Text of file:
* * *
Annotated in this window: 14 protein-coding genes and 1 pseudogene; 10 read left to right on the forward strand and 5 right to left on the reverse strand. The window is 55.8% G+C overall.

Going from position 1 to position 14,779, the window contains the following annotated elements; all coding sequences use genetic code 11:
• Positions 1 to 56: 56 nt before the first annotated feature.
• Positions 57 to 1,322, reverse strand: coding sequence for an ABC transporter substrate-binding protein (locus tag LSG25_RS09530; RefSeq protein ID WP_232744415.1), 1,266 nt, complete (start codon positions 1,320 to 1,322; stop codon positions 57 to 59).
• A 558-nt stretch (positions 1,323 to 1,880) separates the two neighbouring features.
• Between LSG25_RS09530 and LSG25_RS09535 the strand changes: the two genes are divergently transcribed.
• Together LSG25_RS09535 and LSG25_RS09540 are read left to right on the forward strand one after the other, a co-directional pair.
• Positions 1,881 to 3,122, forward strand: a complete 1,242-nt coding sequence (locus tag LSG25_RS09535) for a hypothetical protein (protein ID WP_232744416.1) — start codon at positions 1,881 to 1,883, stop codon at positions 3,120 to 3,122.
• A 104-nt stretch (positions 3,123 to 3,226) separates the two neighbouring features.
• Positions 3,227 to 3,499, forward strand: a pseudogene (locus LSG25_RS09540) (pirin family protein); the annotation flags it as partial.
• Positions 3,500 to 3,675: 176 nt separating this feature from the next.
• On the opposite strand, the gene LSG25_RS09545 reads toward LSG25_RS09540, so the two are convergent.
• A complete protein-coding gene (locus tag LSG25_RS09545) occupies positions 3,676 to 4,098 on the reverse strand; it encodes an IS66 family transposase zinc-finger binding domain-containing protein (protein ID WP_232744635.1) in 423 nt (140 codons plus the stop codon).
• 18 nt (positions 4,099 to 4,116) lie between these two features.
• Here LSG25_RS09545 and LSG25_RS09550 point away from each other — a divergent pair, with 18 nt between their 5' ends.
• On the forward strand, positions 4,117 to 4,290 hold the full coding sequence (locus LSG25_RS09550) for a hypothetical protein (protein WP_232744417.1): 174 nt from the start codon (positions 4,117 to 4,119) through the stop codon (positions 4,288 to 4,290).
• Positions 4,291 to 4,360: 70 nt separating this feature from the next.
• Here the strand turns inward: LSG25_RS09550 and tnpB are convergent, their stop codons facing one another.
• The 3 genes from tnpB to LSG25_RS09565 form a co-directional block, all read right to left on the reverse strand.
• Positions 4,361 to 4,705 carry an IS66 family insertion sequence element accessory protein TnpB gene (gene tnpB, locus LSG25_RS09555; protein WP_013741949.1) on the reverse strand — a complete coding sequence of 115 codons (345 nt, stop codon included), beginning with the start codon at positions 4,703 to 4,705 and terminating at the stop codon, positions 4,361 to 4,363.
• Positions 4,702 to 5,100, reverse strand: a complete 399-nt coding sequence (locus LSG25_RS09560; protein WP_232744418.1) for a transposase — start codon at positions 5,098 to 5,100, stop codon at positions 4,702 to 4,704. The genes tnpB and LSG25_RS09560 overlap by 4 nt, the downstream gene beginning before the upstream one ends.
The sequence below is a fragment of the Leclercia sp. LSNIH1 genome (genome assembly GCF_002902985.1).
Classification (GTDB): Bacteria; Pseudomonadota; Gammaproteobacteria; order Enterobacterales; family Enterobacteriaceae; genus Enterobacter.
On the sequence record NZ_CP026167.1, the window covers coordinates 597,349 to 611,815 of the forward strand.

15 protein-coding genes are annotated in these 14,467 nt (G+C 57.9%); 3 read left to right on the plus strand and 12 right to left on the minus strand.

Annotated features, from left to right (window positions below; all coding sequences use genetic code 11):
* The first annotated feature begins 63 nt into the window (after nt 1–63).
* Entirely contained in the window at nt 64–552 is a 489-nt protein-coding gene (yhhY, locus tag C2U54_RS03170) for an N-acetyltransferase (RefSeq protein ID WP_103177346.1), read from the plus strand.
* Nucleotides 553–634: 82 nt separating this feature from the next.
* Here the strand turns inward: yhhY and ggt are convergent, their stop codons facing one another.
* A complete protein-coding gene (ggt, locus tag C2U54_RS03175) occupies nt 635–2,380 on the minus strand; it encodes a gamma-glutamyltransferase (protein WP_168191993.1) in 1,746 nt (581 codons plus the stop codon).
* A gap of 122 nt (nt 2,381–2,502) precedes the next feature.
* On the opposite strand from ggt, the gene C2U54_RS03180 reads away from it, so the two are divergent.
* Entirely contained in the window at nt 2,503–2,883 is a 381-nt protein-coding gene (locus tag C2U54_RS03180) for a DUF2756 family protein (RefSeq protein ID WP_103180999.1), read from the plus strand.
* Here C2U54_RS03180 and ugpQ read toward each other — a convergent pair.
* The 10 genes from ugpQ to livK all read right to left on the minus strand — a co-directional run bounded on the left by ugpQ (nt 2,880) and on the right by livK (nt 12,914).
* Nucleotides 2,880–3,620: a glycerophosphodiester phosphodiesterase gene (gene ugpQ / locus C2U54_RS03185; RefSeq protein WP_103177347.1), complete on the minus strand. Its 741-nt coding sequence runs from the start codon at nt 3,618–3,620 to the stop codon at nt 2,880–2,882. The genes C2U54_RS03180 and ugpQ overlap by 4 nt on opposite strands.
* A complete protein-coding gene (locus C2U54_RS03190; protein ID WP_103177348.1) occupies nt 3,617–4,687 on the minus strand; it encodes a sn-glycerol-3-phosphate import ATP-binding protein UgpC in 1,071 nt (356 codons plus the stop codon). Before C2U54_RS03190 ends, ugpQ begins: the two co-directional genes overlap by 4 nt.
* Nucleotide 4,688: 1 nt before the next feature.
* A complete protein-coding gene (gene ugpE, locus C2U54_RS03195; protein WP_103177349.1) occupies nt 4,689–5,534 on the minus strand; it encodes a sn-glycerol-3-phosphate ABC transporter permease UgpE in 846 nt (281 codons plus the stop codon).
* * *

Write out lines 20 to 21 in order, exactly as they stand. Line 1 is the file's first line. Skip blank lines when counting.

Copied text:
• Positions 4,361 to 4,705 carry an IS66 family insertion sequence element accessory protein TnpB gene (gene tnpB, locus LSG25_RS09555; protein WP_013741949.1) on the reverse strand — a complete coding sequence of 115 codons (345 nt, stop codon included), beginning with the start codon at positions 4,703 to 4,705 and terminating at the stop codon, positions 4,361 to 4,363.
• Positions 4,702 to 5,100, reverse strand: a complete 399-nt coding sequence (locus LSG25_RS09560; protein WP_232744418.1) for a transposase — start codon at positions 5,098 to 5,100, stop codon at positions 4,702 to 4,704. The genes tnpB and LSG25_RS09560 overlap by 4 nt, the downstream gene beginning before the upstream one ends.